Monday, April 27, 2009
House of Cards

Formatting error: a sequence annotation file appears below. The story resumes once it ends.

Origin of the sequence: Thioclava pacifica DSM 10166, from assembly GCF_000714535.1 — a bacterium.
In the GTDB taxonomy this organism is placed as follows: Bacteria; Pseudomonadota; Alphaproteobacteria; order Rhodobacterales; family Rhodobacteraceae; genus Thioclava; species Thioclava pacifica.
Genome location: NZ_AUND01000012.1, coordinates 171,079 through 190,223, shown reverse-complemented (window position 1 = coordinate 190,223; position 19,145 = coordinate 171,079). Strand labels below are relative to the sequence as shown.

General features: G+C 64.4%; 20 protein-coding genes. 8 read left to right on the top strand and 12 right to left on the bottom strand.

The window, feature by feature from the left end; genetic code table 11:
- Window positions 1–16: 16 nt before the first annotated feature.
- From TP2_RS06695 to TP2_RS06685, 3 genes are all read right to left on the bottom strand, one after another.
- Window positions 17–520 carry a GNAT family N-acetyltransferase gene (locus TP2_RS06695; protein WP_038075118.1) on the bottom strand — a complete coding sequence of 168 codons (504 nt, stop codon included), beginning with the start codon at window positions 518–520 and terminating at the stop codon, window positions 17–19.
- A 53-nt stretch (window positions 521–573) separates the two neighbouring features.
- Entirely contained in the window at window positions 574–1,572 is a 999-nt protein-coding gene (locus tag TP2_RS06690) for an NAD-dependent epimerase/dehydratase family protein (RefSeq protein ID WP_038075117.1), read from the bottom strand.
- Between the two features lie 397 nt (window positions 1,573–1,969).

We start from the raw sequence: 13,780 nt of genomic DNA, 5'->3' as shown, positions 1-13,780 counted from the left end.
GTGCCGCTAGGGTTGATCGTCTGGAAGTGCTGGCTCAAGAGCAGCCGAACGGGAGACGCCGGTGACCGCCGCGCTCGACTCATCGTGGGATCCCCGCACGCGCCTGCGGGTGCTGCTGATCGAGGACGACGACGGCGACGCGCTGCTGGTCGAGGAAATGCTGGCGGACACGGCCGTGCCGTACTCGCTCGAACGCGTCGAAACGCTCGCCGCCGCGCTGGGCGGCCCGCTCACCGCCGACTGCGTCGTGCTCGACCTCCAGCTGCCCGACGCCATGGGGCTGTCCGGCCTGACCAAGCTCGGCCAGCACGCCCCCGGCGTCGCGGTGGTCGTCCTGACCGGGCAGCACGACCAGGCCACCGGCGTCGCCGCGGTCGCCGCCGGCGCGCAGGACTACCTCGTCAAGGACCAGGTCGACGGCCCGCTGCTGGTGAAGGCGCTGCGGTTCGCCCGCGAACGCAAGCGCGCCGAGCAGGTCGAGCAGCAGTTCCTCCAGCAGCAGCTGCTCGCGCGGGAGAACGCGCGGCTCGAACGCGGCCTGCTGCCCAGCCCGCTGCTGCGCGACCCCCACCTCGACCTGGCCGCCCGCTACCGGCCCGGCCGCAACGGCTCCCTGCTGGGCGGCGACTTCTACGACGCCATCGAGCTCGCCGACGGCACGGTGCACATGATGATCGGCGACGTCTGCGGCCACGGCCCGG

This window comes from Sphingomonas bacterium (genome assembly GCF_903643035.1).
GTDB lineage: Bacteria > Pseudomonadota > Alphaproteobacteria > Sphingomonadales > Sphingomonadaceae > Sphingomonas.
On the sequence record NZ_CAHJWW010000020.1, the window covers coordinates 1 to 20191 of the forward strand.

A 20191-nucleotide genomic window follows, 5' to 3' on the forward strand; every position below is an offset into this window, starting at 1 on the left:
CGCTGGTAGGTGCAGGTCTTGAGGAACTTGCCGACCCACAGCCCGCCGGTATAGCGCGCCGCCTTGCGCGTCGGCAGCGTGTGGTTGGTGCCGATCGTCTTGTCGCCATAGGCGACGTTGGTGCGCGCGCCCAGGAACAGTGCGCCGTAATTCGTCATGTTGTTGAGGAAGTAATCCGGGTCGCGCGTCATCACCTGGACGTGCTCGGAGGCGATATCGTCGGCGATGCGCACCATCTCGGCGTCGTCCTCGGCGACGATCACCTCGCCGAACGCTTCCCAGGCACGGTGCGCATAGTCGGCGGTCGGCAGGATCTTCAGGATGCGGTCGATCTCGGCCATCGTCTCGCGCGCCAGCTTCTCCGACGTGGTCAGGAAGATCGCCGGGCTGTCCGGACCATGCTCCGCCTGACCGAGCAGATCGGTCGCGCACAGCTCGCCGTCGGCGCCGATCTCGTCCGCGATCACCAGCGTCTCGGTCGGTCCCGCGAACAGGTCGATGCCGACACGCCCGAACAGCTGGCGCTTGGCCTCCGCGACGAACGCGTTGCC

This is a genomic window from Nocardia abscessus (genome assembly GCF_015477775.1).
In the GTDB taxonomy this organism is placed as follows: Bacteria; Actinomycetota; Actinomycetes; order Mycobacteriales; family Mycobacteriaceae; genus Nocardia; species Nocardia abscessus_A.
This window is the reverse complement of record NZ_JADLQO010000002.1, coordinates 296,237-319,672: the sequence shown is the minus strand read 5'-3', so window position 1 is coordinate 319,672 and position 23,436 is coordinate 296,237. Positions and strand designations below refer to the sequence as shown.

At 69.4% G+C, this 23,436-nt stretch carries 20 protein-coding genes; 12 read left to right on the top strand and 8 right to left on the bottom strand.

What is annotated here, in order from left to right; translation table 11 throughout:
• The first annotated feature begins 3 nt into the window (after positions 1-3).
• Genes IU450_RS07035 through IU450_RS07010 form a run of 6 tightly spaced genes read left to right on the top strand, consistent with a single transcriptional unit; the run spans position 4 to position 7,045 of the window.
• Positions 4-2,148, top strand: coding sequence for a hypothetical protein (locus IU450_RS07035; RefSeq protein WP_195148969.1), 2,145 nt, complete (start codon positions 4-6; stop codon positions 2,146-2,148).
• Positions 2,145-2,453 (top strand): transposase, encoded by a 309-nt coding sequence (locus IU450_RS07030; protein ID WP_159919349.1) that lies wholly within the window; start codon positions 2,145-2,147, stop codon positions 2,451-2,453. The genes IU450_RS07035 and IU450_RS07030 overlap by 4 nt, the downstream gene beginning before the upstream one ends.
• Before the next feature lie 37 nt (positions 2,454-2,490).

I'm not a jealous person. But I observe jealousy. I see and hear people comparing their lives to others, complaining about what they lack and others have. Wishing and hoping for "more" and "better." I'm reminded of something my mom used to say when I was growing up... we had made that big move to Cincinnati and I remember driving through some old, upscale neighborhood and expressing my own dreams of living in these big, beautiful, manicured, perfect homes. I had these visions in my head of the happy, secure families who lived in these houses... mothers who kept the house clean and tidy and pretty and who were funny and sweet. Fathers who worked hard but came home to play and chase and cuddle and such. Kids who had everything their hearts desired and who had wide open futures ahead of them. So much was wrapped up in my vision of what life inside these perfect beautiful houses had to mean. In my 12 year old head, these people must have made all the right choices to get to this perfectly right place. Right? So I would admire one of the big, beautiful homes... and my mother would always say "I wouldn't want to clean it!" 12 year old me would guffaw and figure that if you could afford the house, you could afford someone to clean it and care for it. And that would be the end of the conversation... it lasted only as long as the house was in view and then it was done and we continued in making our own choices, cleaning our own home. 34 year old me... looks back on that statement and thinks it had a lot more meaning than I ever realized. My mother was making a joke and being literal about the physical nature of cleaning a large home. But I see this play out in life around me all the time now. Let's imagine a family. John and Jane Doe. 2 adorable children at their feet- Suzie and Bobby. They live in a beautiful home with manicured lawns, shiny cars, big comfy couches, full scale technology, bright and shiny chandoliers, a roomy and exactly functional kitchen. He is wildly successful in his career. She stays home with the children, attending to the needs of the home and family. The children are given every want and raised with love and structure and joy, right? I went through a cynical period in my life where I really started to believe that anyone who appeared to have a perfect life really had a lot of deep, dark secrets. That when the doors were closed and the shades were drawn, horrible things were going on. Abusive mothers, alcoholic husbands, depressed and suicidal children... The Doe Family. They have it all. The American Dream. Or is it all a facade and the secrets of abuse and drugs and horrible things is the real story? Or is it somewhere in the middle? Good intentions, poor execution. Living a life that can't be afforded or maintained. Suffering in silence, hurting the ones they claim to love the most. Fears about money and appearances and successes. And truly struggling to manage it all. Unable to clean that big, old, beautiful house. And then I look at my own life and how we are choosing to live it. I take into consideration the huge messes of my childhood... abuse and financial struggles. I am blessed to have ended up in a situation where I could get the cleaning help I needed. And I've had God carrying me through so that I could finally walk on truly solid, level ground when the time came. I no longer wish for a bigger, better, more beautiful home. I no longer fantasize or demonize the families who live there. Instead, I just live my life as "real" as I can. We live in a home that suits our needs. We live in a neighborhood that suits our personalities. We have friends who are genuine. We have a church family. I have a job. My husband has a job. We have 2 fantastic, normal kids. We have a spoiled little dog. We drive regular cars. I like life being simple. I like not having a big, old, beautiful house to clean.